Wrist Injuries & Conditions
Because of the wide range of motion needed to function properly, wrists are made up of several joints, bones, tendons, ligaments, nerves, and blood vessels – making it one of the most complex structures in the human body. This complexity makes the wrist that much more vulnerable to serious injuries and conditions, such as fractures, ligament tears, and more. While the wrist, or carpus, is made up of eight bones in total, the carpal bone is the most commonly injured. Like most extremity injuries, wrist injuries can range from very mild to incredibly severe, depending on the cause and type of injury. The severity of the injury will be a major deciding factor in when to see a doctor.
The following are the most common wrist conditions we see in our practice. Follow the links below to learn more details and information on each condition, including causes, symptoms, when to see a doctor, and surgical and non-surgical treatments.
- Advanced Wrist Arthroscopy
- Carpal Tunnel Syndrome
- Cartilage and Ligament Tears of the Wrist
- Colles Fracture
- ECU Subluxation
- Ganglion Cyst
- Intersection Syndrome
- Kienbocks Disease
- Metacarpal Boss
- Radial Tunnel Syndrome
- Scaphoid Fracture
- Wrist Fractures
- Wrist Sprain
- Ulnar Tunnel Syndrome
Wrist sprains occur when you overstretch or tear the ligaments in the wrist. This could be due to a fall, impact, or a sudden twisting motion. If you’ve sprained your wrist, you may notice pain, swelling, and bruising and may also experience limited mobility in your wrist. To treat a sprain, we use the rest, ice, compression, elevation (RICE) method. Besides the RICE method, we sometimes may use a splint. If you have a severe sprain, you may even need physical therapy.
Carpal Tunnel Syndrome
Carpal tunnel syndrome is a common wrist injury. It occurs when the median nerve in the wrist becomes compressed. This is often due to repetitive hand and wrist movements, such as typing, and can indicate underlying medical conditions or even pregnancy. Symptoms include numbness, tingling, and pain in the hand and fingers, especially at night. To treat carpal tunnel, we use wrist splints, anti-inflammatory medications, and corticosteroid injections. If your case is severe, we may recommend surgery to relieve pressure on the nerve.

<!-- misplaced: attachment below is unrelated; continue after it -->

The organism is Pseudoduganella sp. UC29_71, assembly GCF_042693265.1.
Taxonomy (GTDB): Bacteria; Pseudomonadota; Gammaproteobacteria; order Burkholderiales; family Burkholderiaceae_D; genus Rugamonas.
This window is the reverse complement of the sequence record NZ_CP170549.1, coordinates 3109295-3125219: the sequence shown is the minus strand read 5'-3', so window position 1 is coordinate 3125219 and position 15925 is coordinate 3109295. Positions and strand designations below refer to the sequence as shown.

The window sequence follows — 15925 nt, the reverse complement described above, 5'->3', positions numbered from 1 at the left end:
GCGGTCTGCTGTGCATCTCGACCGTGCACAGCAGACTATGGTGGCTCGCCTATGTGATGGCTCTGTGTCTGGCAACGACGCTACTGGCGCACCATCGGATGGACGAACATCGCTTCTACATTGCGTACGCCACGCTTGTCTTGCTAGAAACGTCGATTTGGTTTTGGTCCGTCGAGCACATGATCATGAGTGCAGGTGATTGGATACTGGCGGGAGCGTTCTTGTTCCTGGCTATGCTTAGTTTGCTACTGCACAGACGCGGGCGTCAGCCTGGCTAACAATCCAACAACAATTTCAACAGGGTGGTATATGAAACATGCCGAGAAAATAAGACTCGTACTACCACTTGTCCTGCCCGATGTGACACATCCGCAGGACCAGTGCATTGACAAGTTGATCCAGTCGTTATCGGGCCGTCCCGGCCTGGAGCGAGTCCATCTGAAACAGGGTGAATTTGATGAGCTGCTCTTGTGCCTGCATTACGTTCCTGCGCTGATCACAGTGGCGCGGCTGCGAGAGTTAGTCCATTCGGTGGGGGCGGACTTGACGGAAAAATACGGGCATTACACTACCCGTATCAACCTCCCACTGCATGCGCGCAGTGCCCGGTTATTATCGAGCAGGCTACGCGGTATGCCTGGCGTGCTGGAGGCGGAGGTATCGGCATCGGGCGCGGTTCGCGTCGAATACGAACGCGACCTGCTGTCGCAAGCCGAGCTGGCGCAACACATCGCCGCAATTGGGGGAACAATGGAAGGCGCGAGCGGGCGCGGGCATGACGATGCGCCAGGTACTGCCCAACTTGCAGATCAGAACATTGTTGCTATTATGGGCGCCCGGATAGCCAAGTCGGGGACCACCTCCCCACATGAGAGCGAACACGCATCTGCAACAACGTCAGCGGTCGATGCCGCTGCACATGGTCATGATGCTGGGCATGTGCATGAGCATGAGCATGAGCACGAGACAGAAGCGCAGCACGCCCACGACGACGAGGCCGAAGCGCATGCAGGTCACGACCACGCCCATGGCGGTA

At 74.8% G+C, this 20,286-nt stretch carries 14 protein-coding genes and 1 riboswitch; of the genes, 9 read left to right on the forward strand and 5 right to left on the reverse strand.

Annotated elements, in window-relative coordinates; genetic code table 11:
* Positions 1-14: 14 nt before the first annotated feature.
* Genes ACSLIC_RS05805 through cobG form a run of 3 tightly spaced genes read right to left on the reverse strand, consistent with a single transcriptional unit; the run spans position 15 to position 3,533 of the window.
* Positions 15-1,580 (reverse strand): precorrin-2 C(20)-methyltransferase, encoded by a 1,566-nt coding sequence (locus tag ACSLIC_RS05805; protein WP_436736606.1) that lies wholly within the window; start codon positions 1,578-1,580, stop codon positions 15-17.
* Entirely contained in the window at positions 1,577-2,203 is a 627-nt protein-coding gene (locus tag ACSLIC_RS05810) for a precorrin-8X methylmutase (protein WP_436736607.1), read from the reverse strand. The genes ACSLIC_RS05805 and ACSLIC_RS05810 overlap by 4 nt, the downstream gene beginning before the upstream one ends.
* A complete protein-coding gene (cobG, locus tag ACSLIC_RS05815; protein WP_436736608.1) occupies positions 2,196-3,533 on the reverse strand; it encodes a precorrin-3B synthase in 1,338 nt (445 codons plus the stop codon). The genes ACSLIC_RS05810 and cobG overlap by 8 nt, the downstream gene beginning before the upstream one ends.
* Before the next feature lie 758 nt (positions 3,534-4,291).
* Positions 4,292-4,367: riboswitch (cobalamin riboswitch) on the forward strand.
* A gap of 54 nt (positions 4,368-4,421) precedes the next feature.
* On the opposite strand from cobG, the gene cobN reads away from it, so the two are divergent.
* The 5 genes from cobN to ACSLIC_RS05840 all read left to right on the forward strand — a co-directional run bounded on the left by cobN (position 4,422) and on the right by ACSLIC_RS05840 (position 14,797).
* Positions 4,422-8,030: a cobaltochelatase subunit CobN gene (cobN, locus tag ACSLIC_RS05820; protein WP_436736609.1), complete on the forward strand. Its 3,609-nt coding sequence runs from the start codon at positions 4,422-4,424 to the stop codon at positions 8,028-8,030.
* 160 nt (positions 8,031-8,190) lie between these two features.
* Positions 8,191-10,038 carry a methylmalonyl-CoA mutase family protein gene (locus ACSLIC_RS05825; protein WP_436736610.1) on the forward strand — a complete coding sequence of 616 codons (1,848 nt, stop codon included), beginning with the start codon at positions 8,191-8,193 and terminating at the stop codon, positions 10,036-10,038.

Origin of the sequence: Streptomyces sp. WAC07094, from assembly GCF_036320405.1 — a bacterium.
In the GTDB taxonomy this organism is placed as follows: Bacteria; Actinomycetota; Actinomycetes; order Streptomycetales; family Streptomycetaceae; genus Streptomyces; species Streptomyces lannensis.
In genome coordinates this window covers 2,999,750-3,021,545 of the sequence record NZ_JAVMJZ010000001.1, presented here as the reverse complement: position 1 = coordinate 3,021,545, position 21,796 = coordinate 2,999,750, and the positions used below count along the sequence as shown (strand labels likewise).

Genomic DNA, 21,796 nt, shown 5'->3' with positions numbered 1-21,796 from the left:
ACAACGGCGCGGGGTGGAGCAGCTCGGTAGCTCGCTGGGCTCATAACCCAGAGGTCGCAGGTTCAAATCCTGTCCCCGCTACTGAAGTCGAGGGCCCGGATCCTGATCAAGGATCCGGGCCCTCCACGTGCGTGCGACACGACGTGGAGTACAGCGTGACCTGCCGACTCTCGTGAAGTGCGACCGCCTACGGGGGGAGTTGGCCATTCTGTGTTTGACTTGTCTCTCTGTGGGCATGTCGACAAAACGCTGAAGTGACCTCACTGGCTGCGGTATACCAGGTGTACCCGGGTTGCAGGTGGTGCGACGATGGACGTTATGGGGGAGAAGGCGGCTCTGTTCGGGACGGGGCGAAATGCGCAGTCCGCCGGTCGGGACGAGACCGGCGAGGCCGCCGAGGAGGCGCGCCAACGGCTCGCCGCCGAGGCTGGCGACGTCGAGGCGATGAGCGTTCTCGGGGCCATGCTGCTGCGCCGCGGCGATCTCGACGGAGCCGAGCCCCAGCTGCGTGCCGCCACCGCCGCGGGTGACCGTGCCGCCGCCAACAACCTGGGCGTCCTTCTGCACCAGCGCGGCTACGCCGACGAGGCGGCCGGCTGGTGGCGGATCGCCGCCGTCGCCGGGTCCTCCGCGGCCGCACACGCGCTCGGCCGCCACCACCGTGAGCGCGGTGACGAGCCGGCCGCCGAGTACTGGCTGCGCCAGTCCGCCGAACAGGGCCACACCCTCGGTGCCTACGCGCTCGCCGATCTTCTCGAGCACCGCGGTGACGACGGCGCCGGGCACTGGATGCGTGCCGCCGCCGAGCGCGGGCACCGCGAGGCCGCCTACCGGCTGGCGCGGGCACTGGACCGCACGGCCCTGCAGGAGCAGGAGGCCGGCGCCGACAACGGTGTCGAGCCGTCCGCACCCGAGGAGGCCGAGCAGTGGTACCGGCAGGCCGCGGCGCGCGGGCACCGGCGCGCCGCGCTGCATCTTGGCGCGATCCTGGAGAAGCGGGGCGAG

Tendonitis, or tenosynovitis, occurs when the wrist tendons become inflamed. Repetitive hand and wrist movements, including typing and playing sports, can cause it. Symptoms include pain, swelling, and difficulty moving the wrist or hand. To treat tendonitis, we recommend resting the wrist and may prescribe anti-inflammatory medications and the use of a splint. You may also need physical therapy to reduce inflammation and strengthen the wrist.
Gout is an excess of uric acid in the body, leading to urate crystals forming in the wrist joint. Symptoms include intense pain, swelling, redness, and warmth in the wrist. You may also experience other symptoms, such as a fever or chills. To treat gout, we prescribe medication to reduce uric acid and inflammation. We also recommend lifestyle changes to prevent future gout attacks.
A Dislocated or Broken Wrist
You can dislocate your wrist as a result of a fall or forceful impact that pushes your bones out of alignment. Symptoms can include severe pain, deformity, swelling, and limited mobility. We need to realign the bones to treat a dislocation or broken wrist. You’ll then need to keep your wrist in a cast or splint. Surgery may even be necessary in severe cases.